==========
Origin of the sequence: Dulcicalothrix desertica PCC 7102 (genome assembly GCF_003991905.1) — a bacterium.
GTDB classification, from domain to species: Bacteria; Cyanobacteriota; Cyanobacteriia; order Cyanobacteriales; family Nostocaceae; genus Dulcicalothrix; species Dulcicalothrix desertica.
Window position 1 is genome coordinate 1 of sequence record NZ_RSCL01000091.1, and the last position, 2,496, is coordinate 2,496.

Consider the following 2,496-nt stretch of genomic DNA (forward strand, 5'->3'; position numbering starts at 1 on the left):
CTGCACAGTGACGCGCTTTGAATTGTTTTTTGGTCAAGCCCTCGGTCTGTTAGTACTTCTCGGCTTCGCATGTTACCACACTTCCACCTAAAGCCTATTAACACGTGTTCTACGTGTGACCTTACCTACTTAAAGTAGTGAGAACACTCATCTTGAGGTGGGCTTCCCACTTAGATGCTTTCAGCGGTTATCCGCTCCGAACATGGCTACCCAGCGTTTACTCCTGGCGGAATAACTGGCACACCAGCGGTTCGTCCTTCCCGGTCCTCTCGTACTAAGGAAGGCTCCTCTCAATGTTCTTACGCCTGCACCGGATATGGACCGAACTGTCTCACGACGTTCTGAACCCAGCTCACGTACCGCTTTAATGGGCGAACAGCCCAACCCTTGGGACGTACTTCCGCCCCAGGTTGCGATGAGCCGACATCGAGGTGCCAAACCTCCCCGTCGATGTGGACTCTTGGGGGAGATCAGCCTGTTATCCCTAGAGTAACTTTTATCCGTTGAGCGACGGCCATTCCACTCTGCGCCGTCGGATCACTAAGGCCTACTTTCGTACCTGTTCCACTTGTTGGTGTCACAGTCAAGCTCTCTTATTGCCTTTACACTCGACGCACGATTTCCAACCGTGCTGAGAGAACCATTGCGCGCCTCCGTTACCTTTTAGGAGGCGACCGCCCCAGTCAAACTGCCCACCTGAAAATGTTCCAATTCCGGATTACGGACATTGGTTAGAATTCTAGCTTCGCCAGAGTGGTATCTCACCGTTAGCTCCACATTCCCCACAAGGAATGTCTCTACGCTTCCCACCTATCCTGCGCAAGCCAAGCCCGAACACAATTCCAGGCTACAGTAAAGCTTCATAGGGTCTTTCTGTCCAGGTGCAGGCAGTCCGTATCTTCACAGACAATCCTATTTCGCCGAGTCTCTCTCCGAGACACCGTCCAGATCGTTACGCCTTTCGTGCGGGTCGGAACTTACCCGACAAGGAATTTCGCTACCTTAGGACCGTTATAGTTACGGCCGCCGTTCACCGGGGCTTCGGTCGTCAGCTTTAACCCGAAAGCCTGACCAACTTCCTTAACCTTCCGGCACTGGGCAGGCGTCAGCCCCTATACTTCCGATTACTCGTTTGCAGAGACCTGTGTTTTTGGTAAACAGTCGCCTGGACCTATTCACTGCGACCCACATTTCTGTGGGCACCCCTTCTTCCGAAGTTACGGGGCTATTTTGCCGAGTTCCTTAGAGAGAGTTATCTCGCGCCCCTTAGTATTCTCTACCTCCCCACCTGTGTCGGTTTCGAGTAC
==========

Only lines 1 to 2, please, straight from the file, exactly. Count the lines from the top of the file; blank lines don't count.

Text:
Origin of the sequence: Dulcicalothrix desertica PCC 7102 (genome assembly GCF_003991905.1) — a bacterium.
GTDB classification, from domain to species: Bacteria; Cyanobacteriota; Cyanobacteriia; order Cyanobacteriales; family Nostocaceae; genus Dulcicalothrix; species Dulcicalothrix desertica.